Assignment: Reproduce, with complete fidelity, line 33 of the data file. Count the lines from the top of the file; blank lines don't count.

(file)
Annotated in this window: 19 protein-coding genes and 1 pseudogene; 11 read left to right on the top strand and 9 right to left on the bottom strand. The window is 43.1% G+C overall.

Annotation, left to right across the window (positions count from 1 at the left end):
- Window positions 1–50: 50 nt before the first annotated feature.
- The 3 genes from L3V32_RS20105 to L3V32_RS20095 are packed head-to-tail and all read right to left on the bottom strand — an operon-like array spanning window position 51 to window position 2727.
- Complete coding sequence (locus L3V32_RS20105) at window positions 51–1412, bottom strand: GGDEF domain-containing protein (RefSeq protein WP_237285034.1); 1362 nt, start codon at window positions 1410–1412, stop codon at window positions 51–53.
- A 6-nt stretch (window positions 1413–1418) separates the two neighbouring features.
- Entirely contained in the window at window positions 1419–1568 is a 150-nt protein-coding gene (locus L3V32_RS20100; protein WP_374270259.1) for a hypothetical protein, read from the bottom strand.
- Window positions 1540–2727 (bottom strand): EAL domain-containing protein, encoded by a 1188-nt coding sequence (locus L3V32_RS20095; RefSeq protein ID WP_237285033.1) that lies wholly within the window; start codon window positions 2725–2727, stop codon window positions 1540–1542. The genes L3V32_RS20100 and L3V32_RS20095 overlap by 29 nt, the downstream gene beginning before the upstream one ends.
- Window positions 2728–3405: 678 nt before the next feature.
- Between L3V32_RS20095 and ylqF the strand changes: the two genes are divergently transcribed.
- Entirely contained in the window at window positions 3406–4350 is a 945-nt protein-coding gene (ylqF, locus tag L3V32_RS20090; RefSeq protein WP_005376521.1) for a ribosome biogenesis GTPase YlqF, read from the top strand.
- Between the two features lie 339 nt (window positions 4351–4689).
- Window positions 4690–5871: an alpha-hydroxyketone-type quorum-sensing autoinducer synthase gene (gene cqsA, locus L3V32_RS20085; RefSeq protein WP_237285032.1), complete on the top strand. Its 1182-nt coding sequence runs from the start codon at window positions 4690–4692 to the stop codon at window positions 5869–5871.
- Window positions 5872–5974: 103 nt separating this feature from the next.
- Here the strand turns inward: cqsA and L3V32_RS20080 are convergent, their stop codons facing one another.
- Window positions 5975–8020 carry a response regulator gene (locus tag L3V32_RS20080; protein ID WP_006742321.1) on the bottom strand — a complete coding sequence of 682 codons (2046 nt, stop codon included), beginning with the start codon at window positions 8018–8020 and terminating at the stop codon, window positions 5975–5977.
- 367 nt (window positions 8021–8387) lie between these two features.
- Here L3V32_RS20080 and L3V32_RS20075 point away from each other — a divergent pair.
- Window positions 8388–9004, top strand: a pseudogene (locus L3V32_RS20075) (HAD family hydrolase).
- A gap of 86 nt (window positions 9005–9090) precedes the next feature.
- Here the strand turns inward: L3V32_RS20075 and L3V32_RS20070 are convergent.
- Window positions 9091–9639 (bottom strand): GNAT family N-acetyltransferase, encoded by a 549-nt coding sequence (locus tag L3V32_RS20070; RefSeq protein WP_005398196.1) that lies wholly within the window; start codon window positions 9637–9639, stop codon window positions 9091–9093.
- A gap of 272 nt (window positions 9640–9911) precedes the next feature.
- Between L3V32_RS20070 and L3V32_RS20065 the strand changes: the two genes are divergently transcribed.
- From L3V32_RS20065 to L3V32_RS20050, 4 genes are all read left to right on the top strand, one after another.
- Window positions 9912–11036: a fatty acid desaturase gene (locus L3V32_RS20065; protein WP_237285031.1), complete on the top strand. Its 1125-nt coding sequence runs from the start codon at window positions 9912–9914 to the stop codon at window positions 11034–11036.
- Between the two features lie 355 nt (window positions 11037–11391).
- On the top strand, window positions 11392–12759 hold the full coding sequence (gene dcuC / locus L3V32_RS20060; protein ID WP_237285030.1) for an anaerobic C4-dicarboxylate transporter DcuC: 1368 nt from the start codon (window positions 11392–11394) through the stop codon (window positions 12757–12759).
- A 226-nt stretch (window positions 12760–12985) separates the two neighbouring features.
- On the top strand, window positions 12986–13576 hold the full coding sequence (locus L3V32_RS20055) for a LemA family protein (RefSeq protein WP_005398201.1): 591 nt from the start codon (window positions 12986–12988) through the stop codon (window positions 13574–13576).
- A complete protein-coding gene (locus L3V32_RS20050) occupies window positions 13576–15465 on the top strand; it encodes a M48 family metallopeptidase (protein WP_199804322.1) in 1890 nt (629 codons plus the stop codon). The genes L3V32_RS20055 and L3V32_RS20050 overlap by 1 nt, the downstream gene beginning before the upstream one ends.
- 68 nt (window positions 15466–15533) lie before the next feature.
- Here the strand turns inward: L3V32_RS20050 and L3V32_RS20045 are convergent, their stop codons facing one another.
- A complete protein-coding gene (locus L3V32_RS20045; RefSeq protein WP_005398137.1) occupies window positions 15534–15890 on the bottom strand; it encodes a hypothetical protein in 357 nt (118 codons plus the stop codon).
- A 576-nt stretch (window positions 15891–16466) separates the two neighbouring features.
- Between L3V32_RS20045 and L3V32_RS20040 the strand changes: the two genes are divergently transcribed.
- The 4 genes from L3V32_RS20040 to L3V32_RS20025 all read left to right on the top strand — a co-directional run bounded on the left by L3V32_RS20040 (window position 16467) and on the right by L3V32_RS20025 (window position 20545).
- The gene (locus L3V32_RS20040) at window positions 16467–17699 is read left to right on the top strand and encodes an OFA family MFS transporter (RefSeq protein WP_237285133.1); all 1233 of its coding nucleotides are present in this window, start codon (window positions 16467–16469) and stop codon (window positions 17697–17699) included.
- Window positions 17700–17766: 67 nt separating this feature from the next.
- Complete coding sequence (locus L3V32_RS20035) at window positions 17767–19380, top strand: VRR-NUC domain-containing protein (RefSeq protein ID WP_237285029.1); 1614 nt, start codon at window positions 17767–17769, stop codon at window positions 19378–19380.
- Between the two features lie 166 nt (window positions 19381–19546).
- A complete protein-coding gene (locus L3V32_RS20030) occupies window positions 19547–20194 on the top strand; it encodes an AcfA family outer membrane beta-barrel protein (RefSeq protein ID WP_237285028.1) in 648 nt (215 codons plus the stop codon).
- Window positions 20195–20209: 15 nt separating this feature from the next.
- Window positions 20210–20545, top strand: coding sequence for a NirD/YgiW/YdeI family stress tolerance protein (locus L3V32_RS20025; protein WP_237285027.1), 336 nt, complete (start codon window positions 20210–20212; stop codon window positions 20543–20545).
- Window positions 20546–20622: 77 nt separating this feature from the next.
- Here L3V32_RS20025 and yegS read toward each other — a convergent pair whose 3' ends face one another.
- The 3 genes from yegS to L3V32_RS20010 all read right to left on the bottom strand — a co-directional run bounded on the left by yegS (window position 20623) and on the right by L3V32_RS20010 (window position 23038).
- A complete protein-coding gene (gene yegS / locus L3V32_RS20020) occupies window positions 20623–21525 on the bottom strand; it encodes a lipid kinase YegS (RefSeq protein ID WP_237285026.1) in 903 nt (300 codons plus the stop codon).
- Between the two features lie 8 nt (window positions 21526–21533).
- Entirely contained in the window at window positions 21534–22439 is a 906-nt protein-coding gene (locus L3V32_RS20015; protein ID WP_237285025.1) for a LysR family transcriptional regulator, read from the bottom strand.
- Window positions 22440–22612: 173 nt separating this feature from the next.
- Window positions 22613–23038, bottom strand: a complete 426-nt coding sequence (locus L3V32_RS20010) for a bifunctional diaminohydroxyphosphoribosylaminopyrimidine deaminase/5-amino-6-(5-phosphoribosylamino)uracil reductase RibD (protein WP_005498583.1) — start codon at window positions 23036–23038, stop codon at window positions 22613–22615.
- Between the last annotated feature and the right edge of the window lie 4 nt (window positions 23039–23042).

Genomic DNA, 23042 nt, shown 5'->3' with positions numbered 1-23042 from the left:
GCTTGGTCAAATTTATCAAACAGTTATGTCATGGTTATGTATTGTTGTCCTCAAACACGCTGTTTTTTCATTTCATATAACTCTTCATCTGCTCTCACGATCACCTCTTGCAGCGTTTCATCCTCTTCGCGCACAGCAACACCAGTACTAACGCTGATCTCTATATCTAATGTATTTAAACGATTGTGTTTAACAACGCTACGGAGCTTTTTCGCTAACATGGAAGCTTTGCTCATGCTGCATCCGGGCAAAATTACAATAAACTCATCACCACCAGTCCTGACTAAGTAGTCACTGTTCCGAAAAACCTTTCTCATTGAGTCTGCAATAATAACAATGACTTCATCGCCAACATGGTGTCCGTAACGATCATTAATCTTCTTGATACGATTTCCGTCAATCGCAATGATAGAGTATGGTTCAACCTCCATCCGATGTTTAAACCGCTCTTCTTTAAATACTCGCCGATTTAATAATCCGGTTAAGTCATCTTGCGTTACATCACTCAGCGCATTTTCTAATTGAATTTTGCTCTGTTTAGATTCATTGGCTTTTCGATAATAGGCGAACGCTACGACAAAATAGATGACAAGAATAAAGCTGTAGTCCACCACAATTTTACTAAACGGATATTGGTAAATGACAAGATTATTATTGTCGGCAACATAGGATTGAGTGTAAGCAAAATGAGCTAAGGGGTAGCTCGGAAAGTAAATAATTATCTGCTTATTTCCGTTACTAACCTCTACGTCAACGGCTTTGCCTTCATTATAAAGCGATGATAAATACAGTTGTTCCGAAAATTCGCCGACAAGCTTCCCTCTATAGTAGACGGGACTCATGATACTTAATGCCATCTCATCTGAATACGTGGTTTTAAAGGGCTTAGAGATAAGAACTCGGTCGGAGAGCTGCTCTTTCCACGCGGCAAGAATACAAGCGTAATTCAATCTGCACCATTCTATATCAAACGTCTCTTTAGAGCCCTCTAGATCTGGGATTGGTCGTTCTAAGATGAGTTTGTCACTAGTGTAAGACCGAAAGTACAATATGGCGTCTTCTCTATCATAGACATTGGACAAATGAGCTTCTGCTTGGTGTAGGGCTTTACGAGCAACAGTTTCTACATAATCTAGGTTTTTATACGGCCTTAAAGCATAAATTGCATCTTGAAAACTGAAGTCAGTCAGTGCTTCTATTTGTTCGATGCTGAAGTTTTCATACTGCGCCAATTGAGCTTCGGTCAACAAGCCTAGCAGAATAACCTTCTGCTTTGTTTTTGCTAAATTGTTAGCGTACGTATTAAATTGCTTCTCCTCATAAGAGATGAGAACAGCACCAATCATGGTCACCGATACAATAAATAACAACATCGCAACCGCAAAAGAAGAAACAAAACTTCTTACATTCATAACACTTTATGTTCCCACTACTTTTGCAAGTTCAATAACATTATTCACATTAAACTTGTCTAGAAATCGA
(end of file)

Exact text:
- Here the strand turns inward: L3V32_RS20050 and L3V32_RS20045 are convergent, their stop codons facing one another.